Bhutan is a unique and captivating destination that harmoniously blends tradition and modernity. Its commitment to preserving its cultural heritage, protecting the environment, and prioritizing the happiness of its people makes it a fascinating and inspiring country to explore.

Best Time to visit:

The best time to visit Bhutan is generally considered to be either in the spring, between March and May, or in the autumn from September to November. During these months the weather tends to be pleasantly dry and mild, and the scenery – never less than beautiful, of course – is at its most glorious.


Bhutan has two national airlines: Drukair and Bhutan Airlines. Direct flights to and from our international airport in Paro connect you to Bangladesh (Dhaka), India (Bagdora, Gauhati, Kolkata and New Delhi), Nepal (Kathmandu), Singapore, and Thailand (Bangkok).


Road is another modes of travel by which visitors enter and exit Bhutan. in recent years, road has become the primary mode of travel with the growth in regional arrivals, mainly from India, with 99 percent entering via Phuentsholing, Bhutan’s commercial hub and main road link to India.

There are four official entry points by road from India: Samtse and Phuentsholing (in western Bhutan), Gelephu (in central Bhutan), and Samdrup Jongkhar (in eastern Bhutan).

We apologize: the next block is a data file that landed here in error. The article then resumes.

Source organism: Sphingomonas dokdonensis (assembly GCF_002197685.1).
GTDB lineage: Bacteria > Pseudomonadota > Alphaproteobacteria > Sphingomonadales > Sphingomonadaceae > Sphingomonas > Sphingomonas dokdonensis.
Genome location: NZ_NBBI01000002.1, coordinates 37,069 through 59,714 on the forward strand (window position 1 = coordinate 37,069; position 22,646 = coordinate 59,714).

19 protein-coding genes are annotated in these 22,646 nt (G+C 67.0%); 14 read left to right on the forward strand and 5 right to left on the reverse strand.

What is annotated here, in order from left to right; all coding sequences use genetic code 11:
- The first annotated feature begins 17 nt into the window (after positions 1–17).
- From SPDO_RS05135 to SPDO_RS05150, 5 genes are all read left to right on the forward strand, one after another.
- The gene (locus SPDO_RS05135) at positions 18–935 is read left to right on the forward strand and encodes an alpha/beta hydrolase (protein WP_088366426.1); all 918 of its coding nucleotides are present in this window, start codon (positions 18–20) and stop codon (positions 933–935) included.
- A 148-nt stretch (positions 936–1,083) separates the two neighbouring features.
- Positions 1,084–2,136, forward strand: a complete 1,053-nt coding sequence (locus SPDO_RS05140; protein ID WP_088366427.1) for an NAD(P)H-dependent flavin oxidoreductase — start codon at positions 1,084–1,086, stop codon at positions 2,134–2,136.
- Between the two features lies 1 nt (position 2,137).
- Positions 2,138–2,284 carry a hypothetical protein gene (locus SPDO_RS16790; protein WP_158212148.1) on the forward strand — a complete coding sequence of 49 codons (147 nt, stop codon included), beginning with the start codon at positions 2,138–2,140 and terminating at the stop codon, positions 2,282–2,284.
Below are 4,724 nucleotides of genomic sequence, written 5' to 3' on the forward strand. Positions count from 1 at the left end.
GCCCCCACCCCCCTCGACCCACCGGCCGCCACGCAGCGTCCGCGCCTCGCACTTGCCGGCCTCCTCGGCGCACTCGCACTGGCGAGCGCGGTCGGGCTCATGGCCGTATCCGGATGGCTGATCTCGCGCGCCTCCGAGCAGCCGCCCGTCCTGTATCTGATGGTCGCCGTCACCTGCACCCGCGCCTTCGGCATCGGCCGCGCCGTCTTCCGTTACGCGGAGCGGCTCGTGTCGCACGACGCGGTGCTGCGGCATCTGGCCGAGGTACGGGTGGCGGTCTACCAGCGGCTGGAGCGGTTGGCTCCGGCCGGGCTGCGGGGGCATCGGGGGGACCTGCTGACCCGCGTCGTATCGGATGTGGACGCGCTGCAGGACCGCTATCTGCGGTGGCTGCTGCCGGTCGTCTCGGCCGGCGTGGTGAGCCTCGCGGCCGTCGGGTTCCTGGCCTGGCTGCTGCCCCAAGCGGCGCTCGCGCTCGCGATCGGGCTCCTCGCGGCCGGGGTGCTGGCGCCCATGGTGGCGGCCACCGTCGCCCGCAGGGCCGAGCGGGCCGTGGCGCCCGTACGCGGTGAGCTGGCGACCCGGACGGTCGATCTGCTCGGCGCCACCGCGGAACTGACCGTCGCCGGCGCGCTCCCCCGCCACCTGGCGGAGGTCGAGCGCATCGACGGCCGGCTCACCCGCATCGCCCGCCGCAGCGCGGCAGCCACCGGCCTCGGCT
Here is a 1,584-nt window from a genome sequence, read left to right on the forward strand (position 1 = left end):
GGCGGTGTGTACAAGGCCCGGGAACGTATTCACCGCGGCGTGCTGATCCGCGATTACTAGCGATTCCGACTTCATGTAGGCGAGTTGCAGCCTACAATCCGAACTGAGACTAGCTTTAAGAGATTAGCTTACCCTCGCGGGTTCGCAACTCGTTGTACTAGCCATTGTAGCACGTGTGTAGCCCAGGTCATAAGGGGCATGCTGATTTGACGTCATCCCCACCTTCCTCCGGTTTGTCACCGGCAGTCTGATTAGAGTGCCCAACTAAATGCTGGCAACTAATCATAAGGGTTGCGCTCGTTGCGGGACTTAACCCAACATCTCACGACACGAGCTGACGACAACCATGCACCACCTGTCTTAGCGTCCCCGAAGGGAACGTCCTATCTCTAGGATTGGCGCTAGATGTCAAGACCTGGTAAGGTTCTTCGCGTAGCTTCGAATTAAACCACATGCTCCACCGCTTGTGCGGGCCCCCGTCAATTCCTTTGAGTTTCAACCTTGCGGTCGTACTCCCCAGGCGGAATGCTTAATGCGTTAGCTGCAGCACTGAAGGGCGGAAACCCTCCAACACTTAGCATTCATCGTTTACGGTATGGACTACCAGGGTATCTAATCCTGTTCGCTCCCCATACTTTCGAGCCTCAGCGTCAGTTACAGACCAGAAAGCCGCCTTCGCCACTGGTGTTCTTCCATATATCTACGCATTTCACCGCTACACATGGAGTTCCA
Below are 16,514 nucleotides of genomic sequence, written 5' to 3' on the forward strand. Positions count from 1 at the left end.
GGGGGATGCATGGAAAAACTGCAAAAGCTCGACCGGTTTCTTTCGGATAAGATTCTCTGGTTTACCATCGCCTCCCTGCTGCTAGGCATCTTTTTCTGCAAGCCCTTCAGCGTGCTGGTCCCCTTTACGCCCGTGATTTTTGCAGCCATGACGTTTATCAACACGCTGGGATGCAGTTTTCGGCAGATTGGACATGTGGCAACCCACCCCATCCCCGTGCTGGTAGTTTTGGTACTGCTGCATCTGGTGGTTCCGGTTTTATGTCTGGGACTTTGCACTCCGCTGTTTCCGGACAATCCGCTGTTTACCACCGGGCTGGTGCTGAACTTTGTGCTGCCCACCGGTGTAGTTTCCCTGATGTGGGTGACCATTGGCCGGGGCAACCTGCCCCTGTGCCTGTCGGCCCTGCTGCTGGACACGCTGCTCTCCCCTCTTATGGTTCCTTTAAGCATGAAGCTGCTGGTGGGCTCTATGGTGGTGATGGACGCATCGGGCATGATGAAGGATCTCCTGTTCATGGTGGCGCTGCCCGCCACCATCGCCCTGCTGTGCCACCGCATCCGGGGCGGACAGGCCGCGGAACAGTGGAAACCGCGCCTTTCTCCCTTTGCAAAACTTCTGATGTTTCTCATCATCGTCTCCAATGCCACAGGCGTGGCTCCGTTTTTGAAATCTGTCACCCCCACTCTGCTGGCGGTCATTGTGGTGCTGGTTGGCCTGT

Bhutan Visa:

All visitors require a visa before travelling to Bhutan (except those from India, Bangladesh and the Maldives, for whom the relevant processes and fees are outlined separately below).

As part of the visa application process, you will be required to pay the Sustainable Development Fee (SDF) of US$100 per day (per adult; concessionary rates apply for children).

A non-refundable, one-off visa application fee of US$40 is also payable.

You can apply online for a visa or permit by completing an application form, or if you’re travelling with Acharya CSK Tours, we can apply on your behalf. 

Bhutan Sustainable Development Fee (SDF)

The Sustainable Development Fee (SDF) is a daily levy paid by visitors to support Bhutan’s development

The SDF is collected by the national exchequer and funds are allocated to various projects that create long-term, sustainable opportunities for the Bhutanese people, through free healthcare, education and training, upskilling the tourism and hospitality industry, improved infrastructure, environmental preservation and conservation, cultural preservation programs and initiatives that support local businesses and economies

The SDF is USD 100 per night for adults from all countries except for India. Children aged between 6 years and who have not yet turned 12 are eligible to pay USD 50 per night. Children who have not yet turned 6 years old do not have to pay any SDF.

The SDF for Indian nationals (showing a valid Indian passport or Voter ID card) is Nu. 1,200 (or the equivalent amount in Indian rupees) per person, per night. Children aged between 6 years and who have not yet turned 12 are eligible to pay Nu./INR 600 per night. Children who have not yet turned 6 years old do not have to pay any SDF.

Source:  Department of Tourism, Bhutan.